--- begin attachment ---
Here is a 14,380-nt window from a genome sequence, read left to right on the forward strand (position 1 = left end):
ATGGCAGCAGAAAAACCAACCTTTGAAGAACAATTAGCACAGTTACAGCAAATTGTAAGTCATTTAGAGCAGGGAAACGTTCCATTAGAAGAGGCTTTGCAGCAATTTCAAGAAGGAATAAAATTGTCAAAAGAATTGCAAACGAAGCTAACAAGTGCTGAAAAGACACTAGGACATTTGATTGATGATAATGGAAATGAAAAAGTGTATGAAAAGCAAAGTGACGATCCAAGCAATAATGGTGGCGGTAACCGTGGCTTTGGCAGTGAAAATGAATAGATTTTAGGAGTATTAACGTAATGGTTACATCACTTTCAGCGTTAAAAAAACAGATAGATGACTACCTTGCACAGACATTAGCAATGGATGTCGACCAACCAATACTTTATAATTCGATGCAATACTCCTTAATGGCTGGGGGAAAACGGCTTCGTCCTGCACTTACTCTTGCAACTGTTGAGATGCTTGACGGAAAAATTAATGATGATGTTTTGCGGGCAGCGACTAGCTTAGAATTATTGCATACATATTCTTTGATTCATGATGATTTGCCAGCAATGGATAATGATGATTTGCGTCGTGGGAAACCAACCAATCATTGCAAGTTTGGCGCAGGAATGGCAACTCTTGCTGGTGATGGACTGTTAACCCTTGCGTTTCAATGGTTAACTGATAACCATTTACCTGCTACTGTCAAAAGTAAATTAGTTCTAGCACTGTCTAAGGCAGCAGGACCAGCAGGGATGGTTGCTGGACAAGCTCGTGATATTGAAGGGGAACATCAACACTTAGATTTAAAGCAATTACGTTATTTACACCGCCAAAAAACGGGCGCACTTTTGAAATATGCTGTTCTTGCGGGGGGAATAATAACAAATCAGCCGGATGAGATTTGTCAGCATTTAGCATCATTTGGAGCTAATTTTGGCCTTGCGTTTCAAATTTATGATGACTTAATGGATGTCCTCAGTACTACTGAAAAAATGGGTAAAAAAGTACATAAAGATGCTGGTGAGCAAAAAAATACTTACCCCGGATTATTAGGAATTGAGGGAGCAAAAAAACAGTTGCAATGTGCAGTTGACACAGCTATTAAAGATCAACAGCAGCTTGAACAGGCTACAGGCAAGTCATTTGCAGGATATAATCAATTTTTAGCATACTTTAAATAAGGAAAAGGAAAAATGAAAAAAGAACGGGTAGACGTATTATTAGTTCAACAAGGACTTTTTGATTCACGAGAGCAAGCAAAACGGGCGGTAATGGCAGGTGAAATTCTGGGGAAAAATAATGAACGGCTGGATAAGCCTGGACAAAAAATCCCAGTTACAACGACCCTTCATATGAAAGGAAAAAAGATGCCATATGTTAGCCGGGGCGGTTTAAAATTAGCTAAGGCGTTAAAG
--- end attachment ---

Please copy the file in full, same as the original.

Here is a 14,380-nt window from a genome sequence, read left to right on the forward strand (position 1 = left end):
ATGGCAGCAGAAAAACCAACCTTTGAAGAACAATTAGCACAGTTACAGCAAATTGTAAGTCATTTAGAGCAGGGAAACGTTCCATTAGAAGAGGCTTTGCAGCAATTTCAAGAAGGAATAAAATTGTCAAAAGAATTGCAAACGAAGCTAACAAGTGCTGAAAAGACACTAGGACATTTGATTGATGATAATGGAAATGAAAAAGTGTATGAAAAGCAAAGTGACGATCCAAGCAATAATGGTGGCGGTAACCGTGGCTTTGGCAGTGAAAATGAATAGATTTTAGGAGTATTAACGTAATGGTTACATCACTTTCAGCGTTAAAAAAACAGATAGATGACTACCTTGCACAGACATTAGCAATGGATGTCGACCAACCAATACTTTATAATTCGATGCAATACTCCTTAATGGCTGGGGGAAAACGGCTTCGTCCTGCACTTACTCTTGCAACTGTTGAGATGCTTGACGGAAAAATTAATGATGATGTTTTGCGGGCAGCGACTAGCTTAGAATTATTGCATACATATTCTTTGATTCATGATGATTTGCCAGCAATGGATAATGATGATTTGCGTCGTGGGAAACCAACCAATCATTGCAAGTTTGGCGCAGGAATGGCAACTCTTGCTGGTGATGGACTGTTAACCCTTGCGTTTCAATGGTTAACTGATAACCATTTACCTGCTACTGTCAAAAGTAAATTAGTTCTAGCACTGTCTAAGGCAGCAGGACCAGCAGGGATGGTTGCTGGACAAGCTCGTGATATTGAAGGGGAACATCAACACTTAGATTTAAAGCAATTACGTTATTTACACCGCCAAAAAACGGGCGCACTTTTGAAATATGCTGTTCTTGCGGGGGGAATAATAACAAATCAGCCGGATGAGATTTGTCAGCATTTAGCATCATTTGGAGCTAATTTTGGCCTTGCGTTTCAAATTTATGATGACTTAATGGATGTCCTCAGTACTACTGAAAAAATGGGTAAAAAAGTACATAAAGATGCTGGTGAGCAAAAAAATACTTACCCCGGATTATTAGGAATTGAGGGAGCAAAAAAACAGTTGCAATGTGCAGTTGACACAGCTATTAAAGATCAACAGCAGCTTGAACAGGCTACAGGCAAGTCATTTGCAGGATATAATCAATTTTTAGCATACTTTAAATAAGGAAAAGGAAAAATGAAAAAAGAACGGGTAGACGTATTATTAGTTCAACAAGGACTTTTTGATTCACGAGAGCAAGCAAAACGGGCGGTAATGGCAGGTGAAATTCTGGGGAAAAATAATGAACGGCTGGATAAGCCTGGACAAAAAATCCCAGTTACAACGACCCTTCATATGAAAGGAAAAAAGATGCCATATGTTAGCCGGGGCGGTTTAAAATTAGCTAAGGCGTTAAAG